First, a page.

Even though I have some new followers I’m going to go ahead and assume everyone knows what “IIFYM” means, feel free to ask if you require clarification.
If you’ve done some form of an IIFYM approach in the past and found you couldn’t stick to it or it didn’t work, I’m going to explain why. First though let’s draw some distinctions, as there might be more than one possible situation.
- Scenario (A): Had an IIFYM plan but was complacent about actually working to it, it was more like a vague idea of what I thought I *should* be doing.
- Scenario (B): Had an IIFYM plan but really ate by intuition / appetite / randomly and logged at the end of the day hoping to be on target.
- Scenario (C): Had an IIFYM plan, diligently attempted to work to it with strict adherence, but it was too hard and I kept giving in to hunger and over eating.
- Scenario (D): Actually stuck to it, distracted myself from the hunger, only eat clean foods… still didn’t achieve a damn thing in terms of improved results.
There aint (but then again there kind of is) a “one shot” answer that covers all people, all circumstances and scenarios.
Now, Scenario A barely requires explanation. You have to actually DO the thing in order to make it work.
Scenario B… much as per A. Humans are notoriously unreliable at accurately recalling their meals, snacks, portion sizes, and so on. Particularly if you’re prone to grazing rather than scheduled meals and snacks, and PARTICULARLY if you have some guilt/shame type associations with eating. In any case when logging meals retrospectively, you’re subconsciously very likely to fudge the numbers a little to match your targets. So on paper (or more correctly “in the app”) you appear to be bang on target but this may be far from an accurate record & recollection of what is actually happening.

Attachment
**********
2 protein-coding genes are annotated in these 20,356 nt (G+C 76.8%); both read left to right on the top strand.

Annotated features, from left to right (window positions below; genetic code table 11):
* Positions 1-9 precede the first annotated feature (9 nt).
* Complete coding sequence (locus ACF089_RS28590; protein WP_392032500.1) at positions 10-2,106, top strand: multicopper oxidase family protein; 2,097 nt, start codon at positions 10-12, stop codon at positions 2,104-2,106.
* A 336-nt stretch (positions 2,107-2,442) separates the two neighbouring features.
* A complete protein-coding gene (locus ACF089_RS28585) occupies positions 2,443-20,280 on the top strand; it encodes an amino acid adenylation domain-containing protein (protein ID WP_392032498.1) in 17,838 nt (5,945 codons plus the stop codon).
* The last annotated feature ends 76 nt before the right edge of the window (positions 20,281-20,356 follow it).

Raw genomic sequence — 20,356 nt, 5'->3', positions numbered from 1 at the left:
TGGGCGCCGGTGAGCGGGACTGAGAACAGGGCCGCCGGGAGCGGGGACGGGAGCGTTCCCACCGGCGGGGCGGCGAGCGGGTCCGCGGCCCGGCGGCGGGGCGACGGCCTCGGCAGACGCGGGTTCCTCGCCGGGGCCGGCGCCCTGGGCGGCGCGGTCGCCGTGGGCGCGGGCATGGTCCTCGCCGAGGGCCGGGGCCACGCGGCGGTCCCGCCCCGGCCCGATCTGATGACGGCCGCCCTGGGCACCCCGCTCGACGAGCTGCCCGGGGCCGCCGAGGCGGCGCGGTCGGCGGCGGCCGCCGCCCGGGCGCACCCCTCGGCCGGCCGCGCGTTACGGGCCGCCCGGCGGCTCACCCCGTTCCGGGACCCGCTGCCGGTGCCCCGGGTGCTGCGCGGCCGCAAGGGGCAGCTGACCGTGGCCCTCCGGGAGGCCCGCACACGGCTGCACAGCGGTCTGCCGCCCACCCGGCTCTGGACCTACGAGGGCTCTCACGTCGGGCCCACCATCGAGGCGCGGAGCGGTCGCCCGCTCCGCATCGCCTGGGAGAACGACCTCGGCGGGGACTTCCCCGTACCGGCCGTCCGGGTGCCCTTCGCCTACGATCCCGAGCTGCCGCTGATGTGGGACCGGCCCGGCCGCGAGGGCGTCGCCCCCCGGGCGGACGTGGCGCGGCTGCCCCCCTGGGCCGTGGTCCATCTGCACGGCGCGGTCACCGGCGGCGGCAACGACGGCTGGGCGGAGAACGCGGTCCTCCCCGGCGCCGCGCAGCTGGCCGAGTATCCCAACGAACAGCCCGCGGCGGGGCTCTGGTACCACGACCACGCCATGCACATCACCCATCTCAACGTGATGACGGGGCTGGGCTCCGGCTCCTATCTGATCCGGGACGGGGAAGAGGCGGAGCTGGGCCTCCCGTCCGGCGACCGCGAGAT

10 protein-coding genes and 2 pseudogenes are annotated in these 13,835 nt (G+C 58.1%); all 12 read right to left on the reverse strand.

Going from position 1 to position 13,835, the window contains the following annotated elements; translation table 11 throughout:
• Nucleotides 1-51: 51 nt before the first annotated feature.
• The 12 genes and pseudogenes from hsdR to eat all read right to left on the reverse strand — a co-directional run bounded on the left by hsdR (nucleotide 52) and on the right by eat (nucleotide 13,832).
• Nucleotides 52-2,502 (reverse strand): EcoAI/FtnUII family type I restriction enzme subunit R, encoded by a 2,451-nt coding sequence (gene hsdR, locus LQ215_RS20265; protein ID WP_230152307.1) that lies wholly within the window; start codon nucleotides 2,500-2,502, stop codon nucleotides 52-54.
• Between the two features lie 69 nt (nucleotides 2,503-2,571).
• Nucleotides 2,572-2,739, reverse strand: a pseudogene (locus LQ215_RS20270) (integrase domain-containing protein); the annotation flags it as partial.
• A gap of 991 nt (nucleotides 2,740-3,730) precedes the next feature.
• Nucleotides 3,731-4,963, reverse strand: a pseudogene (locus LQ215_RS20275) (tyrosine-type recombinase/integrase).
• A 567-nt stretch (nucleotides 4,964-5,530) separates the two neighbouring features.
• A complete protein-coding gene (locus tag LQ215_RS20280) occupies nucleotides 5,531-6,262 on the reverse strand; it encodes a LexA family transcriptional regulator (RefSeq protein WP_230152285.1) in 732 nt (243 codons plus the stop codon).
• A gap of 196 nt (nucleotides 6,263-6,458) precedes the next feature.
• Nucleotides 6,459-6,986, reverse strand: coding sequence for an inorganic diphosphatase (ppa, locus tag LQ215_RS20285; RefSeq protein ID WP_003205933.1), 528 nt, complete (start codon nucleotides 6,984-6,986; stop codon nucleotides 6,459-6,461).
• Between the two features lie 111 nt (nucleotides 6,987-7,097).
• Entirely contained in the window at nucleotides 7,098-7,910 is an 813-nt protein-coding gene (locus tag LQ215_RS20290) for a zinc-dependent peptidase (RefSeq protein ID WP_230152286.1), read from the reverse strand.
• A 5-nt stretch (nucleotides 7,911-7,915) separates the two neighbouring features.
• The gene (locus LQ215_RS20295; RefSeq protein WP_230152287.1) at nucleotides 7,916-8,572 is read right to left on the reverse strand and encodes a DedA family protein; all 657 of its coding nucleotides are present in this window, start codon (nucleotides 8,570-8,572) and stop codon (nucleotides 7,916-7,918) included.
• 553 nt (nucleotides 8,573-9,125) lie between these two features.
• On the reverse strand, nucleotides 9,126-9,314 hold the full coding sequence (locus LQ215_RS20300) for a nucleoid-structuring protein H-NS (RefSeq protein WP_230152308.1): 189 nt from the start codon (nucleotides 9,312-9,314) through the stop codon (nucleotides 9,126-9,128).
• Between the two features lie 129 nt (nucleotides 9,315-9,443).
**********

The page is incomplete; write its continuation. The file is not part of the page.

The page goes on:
Scenario C & D: your plan was shit.
The plan you have been given, likely paid some chump a few bucks for, it was shit. It was not based on a reasonable or accurate estimation of your energy requirements.
Or to be more fair… it is likely that your plan did not anticipate and account for changes in your energy requirements. This is a disagreement I continue to have with other trainers, coaches & random people who think they understand IIFYM and Sports Nutrition. The commonly held belief is that a client’s energy intake will need to decrease as they see progress in fat loss, but nothing could be further from the truth.
Real quick before we continue and as per the infographic above, lets define “level of activity” as follows:
Not merely the amount of time spent active, but the quality of the activity in terms of a more effective training strategy, intensity of effort, and your prowess at training as well.
Now… on this page you can safely assume that I’m talking about fueling requirements for people who are training with a productive strategy. It is a different matter if we’re talking about merely “being active”. For an inactive person who decides to “get active” by taking a one hour walk to the park and back every evening… that’s a great idea, but an excessive energy intake via inappropriate dietary habits will mitigate the potential benefits. In an active person participating regularly in productive & strategic training, with improving physical prowess and increasing intensity… insufficient energy intake will mitigate the potential benefits and the potential for facilitating those improvements in performance.